As the CEO of a fast-growing startup, I spend most of my time in a leadership position. I’m managing the people I work with. Making decisions about company strategy. And going out and building key relationships.

It’s a demanding role. And most people in a non-leadership position would be intimated and not want to “bug” me with requests. But not Ryan Robinson.

As a senior content marketer, Ryan’s been an amazing asset to our company. But one of my favorite things about him is that whenever he needs something from me, he manages me. Instead of just asking for a quote, intro, or feedback and then offloading the responsibility of that task to me. Ryan actively follows up, sets deadlines, and pushes me if I’m not doing what I said I would do.

He essentially becomes my manager for this task.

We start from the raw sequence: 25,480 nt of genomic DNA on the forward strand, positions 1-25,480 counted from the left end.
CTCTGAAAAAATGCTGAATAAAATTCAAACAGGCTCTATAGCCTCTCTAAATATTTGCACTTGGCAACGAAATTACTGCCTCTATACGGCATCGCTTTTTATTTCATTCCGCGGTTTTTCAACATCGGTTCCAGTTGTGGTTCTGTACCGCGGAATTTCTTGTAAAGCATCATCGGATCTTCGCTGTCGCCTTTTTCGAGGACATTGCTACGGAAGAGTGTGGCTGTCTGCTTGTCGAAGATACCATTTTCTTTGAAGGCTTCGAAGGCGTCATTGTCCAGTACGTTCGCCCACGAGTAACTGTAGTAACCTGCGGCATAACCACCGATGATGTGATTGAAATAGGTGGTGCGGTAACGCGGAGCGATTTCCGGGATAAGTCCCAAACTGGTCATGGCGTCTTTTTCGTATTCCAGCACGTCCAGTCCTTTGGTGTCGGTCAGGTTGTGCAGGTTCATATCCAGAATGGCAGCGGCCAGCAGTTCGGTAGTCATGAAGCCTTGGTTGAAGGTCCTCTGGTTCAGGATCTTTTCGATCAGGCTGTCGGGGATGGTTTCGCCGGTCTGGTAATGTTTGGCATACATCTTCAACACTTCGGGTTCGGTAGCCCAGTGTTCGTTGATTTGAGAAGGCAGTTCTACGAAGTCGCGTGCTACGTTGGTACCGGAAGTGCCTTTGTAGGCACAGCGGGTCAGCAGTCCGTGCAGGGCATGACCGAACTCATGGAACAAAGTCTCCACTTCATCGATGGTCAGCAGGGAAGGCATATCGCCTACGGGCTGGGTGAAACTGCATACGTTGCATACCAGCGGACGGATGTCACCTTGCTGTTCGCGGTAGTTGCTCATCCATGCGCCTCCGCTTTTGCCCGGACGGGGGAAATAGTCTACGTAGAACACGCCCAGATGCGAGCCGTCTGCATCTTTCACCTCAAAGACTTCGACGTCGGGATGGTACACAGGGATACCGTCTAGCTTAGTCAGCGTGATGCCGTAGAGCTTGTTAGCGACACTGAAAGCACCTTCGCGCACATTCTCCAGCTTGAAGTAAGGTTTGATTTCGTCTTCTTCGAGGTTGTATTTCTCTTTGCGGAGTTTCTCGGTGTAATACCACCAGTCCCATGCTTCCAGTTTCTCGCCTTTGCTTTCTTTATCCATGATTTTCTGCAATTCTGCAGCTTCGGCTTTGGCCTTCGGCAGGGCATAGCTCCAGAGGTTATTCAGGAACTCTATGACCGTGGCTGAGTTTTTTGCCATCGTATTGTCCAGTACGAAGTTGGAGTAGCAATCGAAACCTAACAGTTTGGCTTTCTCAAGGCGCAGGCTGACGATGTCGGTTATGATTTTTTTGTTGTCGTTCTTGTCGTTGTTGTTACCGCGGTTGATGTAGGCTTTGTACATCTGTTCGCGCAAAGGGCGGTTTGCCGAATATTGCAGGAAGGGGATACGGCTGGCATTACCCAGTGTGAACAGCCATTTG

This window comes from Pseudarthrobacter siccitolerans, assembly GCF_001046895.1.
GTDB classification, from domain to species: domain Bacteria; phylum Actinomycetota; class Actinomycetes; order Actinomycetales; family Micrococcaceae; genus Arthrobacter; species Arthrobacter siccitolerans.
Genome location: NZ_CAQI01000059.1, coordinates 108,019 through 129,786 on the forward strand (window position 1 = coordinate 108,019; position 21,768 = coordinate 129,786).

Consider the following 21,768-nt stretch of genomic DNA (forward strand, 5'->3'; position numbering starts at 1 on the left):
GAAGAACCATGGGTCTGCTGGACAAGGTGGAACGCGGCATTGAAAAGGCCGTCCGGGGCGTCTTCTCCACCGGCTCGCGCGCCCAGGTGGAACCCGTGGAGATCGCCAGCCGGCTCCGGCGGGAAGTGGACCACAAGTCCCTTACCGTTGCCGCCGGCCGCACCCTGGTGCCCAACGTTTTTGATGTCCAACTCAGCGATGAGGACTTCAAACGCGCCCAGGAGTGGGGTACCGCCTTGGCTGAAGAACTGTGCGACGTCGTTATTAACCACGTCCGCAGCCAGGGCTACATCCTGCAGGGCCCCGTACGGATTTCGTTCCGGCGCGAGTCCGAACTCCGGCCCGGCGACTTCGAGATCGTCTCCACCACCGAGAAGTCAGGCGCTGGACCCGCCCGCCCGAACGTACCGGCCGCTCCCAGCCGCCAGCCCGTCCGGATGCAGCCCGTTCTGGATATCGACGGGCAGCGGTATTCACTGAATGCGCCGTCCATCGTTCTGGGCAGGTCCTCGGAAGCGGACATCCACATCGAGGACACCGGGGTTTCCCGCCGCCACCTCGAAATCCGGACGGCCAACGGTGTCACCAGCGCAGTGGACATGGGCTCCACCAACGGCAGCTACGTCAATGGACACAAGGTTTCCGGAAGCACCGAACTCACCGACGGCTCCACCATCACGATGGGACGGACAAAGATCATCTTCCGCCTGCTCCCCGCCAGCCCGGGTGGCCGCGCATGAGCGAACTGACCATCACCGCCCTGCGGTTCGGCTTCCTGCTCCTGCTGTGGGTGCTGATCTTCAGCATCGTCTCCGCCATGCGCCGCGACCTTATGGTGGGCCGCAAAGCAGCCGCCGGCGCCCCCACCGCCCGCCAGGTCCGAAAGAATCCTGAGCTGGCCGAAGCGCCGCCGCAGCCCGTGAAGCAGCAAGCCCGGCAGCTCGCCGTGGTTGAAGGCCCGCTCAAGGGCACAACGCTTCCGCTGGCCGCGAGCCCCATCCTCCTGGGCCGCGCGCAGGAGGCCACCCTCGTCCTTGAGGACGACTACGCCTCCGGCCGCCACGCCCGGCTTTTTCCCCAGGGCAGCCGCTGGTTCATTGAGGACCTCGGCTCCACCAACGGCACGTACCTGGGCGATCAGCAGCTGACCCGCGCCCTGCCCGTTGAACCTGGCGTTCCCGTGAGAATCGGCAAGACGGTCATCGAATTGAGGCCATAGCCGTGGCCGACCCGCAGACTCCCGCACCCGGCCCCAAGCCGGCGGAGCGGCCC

Here’s an example. When Ryan needed an intro to a CEO for our Virtual Sales Summit, he sent me this email:

Hey Steli!

Can you please ping [very important CEO] and encourage them to respond to my message so I can get him involved in our webinar series?

I’ve already written up the email and attached it. All you have to do is copy/paste and send it.

And Steli, I know you’re really busy. So I’m going to be checking in on you in two days to see if you’ve had the chance to send this as it’s a timely issue and needs to be done.

I appreciate your help!

Let me break down why I this approach is so good and why it stuck out to me.

Not only does Ryan send a message that clearly lays out what he needs. But he doesn’t let go of the responsibility to see it through. Instead of assuming I will take this task and run with it, he maintains the responsibility for getting it done. In one email and series of follow-ups, he shows me that: